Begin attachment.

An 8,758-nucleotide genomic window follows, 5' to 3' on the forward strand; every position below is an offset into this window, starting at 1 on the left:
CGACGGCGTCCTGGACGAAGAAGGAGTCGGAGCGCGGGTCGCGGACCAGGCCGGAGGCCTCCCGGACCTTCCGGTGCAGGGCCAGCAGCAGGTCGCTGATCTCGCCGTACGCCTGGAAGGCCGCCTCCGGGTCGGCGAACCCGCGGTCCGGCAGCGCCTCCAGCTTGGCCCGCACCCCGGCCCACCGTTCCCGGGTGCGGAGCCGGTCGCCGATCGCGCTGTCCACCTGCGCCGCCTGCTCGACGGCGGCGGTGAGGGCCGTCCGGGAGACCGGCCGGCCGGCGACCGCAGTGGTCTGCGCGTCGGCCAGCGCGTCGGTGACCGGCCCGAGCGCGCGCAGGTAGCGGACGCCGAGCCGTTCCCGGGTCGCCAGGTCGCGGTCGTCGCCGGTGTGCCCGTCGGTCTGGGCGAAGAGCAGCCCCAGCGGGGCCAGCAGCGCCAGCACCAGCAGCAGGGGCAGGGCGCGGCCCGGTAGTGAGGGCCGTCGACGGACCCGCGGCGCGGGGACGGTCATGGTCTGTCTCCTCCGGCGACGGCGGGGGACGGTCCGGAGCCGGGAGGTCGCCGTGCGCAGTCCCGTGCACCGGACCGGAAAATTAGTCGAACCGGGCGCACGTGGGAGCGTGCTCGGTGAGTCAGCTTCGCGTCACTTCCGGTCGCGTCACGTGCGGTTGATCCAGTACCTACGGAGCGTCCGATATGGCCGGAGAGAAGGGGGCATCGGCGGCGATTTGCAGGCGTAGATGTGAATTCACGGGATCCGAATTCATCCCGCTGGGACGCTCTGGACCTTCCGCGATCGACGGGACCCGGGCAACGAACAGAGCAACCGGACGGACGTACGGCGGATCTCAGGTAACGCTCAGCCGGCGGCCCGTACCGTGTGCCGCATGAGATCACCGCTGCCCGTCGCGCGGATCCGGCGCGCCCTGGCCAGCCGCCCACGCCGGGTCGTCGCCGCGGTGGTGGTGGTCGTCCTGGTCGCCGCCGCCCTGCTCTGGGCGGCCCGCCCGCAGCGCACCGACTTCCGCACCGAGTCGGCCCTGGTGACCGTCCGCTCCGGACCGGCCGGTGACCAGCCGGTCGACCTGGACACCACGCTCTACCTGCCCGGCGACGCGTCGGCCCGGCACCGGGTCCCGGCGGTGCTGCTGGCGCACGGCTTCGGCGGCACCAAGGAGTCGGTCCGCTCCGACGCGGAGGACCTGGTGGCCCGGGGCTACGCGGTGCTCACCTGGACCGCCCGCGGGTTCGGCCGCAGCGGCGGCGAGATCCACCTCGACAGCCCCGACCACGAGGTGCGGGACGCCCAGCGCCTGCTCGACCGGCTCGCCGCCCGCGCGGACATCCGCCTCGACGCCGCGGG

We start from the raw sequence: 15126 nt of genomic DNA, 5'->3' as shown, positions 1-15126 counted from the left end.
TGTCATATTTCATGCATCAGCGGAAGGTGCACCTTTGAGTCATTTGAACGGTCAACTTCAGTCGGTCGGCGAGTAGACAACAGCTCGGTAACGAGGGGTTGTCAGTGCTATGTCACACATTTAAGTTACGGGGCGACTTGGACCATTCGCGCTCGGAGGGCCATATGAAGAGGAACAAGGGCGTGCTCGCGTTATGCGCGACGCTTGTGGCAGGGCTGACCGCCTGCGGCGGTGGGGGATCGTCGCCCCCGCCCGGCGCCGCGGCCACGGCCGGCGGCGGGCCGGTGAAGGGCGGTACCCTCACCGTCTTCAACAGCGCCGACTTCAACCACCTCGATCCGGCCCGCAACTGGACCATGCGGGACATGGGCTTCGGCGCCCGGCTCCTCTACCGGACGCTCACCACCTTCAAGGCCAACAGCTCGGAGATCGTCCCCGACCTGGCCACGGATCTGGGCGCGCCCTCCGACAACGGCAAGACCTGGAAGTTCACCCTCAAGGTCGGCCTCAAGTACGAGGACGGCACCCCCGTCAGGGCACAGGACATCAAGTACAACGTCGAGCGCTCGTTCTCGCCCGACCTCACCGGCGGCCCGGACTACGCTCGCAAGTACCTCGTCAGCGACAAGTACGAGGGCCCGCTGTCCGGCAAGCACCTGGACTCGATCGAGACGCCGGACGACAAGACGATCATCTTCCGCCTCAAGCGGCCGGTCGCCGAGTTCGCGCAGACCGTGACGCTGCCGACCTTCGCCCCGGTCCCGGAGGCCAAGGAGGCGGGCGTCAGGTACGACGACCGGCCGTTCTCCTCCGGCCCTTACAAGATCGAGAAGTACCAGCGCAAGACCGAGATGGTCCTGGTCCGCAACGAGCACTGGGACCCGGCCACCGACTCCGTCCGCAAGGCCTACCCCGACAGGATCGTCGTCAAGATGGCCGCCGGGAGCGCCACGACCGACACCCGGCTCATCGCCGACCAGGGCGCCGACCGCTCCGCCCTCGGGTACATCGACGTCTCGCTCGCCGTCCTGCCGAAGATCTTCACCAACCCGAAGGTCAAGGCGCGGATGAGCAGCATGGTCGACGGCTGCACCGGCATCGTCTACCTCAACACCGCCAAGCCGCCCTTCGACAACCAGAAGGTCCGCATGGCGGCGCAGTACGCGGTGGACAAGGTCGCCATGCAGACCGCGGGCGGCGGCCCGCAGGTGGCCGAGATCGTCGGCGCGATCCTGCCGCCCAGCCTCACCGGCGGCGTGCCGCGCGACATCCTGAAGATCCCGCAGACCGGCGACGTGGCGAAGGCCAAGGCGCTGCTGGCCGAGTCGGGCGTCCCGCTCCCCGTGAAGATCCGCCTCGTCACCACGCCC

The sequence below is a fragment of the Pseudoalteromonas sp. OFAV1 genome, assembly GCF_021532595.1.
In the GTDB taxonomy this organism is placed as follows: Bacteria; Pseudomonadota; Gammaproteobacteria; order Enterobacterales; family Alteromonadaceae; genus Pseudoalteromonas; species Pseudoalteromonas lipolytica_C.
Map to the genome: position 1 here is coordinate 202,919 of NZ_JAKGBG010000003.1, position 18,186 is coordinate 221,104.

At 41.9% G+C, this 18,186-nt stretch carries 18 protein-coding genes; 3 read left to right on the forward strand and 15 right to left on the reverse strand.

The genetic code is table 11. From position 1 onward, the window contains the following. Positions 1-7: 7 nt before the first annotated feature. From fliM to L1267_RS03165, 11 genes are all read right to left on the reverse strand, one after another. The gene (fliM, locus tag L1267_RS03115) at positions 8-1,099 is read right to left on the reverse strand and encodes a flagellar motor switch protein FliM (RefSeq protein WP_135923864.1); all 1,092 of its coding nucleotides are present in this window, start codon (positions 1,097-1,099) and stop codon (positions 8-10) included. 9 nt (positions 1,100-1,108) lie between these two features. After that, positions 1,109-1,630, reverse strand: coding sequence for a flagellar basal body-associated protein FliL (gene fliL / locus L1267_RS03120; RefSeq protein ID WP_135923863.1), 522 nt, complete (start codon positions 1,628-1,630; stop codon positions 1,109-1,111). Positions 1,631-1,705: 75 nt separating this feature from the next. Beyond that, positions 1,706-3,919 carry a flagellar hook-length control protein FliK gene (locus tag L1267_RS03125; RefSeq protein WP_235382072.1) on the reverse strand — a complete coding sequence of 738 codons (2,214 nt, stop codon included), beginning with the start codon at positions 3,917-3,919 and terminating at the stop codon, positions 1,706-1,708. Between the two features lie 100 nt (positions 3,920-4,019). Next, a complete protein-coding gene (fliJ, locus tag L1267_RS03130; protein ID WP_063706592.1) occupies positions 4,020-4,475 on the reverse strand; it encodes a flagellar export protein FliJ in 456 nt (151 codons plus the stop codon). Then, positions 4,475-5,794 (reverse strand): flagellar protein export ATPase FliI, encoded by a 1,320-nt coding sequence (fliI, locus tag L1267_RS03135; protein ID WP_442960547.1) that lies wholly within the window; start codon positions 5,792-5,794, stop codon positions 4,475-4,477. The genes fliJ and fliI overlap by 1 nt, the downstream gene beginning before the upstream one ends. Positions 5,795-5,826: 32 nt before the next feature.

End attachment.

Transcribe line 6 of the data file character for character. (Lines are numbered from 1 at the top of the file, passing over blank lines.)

In the GTDB taxonomy this organism is placed as follows: Bacteria; Pseudomonadota; Gammaproteobacteria; order Enterobacterales; family Alteromonadaceae; genus Pseudoalteromonas; species Pseudoalteromonas lipolytica_C.